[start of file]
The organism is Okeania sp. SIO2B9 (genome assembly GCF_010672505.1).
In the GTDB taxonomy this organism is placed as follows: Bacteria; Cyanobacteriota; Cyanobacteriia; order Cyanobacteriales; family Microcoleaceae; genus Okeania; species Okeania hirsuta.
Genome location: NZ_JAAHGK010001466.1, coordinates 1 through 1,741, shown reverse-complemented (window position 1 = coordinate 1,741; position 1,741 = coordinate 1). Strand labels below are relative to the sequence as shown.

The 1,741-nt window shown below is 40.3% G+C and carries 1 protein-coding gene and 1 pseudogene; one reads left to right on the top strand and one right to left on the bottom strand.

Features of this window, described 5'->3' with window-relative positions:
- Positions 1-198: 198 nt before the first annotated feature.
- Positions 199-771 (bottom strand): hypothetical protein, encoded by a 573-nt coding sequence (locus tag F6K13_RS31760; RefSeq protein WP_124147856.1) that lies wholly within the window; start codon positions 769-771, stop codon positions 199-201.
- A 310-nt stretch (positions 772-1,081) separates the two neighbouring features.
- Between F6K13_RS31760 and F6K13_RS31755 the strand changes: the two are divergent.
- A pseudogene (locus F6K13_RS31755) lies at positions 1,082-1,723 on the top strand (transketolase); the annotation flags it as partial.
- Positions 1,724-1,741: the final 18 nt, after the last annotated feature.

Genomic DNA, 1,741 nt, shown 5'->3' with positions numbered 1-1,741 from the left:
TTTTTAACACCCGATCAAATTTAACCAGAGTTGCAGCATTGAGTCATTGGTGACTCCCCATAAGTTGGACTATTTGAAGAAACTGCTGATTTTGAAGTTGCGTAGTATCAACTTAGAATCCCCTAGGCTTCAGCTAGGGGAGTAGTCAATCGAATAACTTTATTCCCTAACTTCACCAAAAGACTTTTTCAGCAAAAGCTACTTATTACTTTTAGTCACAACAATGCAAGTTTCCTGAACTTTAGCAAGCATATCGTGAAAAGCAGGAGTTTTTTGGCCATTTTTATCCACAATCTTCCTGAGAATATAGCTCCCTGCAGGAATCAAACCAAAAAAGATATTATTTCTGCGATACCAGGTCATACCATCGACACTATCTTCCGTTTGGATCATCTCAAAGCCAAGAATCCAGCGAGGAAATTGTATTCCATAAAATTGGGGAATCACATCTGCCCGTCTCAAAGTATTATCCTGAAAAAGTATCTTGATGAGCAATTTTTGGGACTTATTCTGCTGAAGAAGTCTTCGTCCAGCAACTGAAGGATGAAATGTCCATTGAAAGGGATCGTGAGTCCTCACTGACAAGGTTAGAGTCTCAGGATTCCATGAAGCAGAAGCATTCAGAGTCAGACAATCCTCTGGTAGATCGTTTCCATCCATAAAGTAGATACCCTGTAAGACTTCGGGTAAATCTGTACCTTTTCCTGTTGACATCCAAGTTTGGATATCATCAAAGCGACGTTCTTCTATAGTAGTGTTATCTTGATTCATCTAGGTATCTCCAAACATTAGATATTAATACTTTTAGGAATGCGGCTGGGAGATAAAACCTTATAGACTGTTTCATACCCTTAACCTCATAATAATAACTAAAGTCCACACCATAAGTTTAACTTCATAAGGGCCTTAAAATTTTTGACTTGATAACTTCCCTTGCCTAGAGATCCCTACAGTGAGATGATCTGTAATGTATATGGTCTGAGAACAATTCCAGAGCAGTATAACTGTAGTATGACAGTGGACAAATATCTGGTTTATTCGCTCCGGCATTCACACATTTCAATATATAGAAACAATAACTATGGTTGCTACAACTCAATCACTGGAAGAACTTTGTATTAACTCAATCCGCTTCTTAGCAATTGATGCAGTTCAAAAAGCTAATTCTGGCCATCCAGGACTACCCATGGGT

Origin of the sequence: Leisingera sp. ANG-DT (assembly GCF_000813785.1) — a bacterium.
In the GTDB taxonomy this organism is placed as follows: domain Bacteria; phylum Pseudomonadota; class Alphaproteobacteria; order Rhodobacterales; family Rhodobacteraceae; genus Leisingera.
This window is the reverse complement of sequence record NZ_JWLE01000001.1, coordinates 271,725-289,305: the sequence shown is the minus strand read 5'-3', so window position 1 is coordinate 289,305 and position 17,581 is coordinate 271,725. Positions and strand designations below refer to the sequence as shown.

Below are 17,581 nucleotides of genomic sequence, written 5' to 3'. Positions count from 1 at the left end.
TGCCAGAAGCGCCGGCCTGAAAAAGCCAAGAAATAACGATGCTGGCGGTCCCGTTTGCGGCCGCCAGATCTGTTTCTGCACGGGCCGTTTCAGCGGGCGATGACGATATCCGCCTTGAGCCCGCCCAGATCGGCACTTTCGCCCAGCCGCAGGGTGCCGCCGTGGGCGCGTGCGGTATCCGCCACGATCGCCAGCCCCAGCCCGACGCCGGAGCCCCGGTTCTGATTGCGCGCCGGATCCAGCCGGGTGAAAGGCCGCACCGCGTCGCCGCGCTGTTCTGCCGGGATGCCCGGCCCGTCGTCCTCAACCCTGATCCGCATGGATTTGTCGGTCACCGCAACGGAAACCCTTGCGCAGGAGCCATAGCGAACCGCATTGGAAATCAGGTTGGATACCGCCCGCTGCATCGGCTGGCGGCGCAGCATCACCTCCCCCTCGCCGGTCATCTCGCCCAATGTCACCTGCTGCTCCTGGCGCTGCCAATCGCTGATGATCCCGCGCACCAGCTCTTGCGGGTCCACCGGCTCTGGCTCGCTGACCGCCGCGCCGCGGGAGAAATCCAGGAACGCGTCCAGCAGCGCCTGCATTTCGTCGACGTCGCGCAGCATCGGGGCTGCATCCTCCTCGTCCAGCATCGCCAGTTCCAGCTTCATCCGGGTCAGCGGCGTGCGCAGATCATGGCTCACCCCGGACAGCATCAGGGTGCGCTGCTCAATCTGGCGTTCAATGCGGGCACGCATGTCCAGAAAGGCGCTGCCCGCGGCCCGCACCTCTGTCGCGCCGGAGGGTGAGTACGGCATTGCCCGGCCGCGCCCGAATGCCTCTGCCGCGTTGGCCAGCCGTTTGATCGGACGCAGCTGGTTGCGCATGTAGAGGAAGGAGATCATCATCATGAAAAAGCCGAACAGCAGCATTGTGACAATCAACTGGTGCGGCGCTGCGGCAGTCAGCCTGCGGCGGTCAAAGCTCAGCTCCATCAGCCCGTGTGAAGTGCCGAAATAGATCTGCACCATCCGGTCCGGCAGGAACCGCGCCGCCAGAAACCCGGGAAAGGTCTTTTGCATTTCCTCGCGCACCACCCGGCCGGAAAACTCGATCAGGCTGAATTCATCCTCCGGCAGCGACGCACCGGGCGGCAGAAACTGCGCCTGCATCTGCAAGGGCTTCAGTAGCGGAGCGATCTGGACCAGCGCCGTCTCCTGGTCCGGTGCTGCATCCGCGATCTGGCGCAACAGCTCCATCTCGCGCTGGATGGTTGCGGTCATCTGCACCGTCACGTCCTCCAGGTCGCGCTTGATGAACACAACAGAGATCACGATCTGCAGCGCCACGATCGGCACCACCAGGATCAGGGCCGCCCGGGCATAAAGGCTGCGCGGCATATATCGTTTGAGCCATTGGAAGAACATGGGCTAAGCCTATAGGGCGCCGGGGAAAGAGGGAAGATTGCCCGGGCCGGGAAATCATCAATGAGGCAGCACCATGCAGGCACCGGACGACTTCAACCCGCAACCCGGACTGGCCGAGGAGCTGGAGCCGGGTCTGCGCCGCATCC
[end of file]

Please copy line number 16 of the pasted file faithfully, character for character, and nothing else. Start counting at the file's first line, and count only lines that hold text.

This window is the reverse complement of sequence record NZ_JWLE01000001.1, coordinates 271,725-289,305: the sequence shown is the minus strand read 5'-3', so window position 1 is coordinate 289,305 and position 17,581 is coordinate 271,725. Positions and strand designations below refer to the sequence as shown.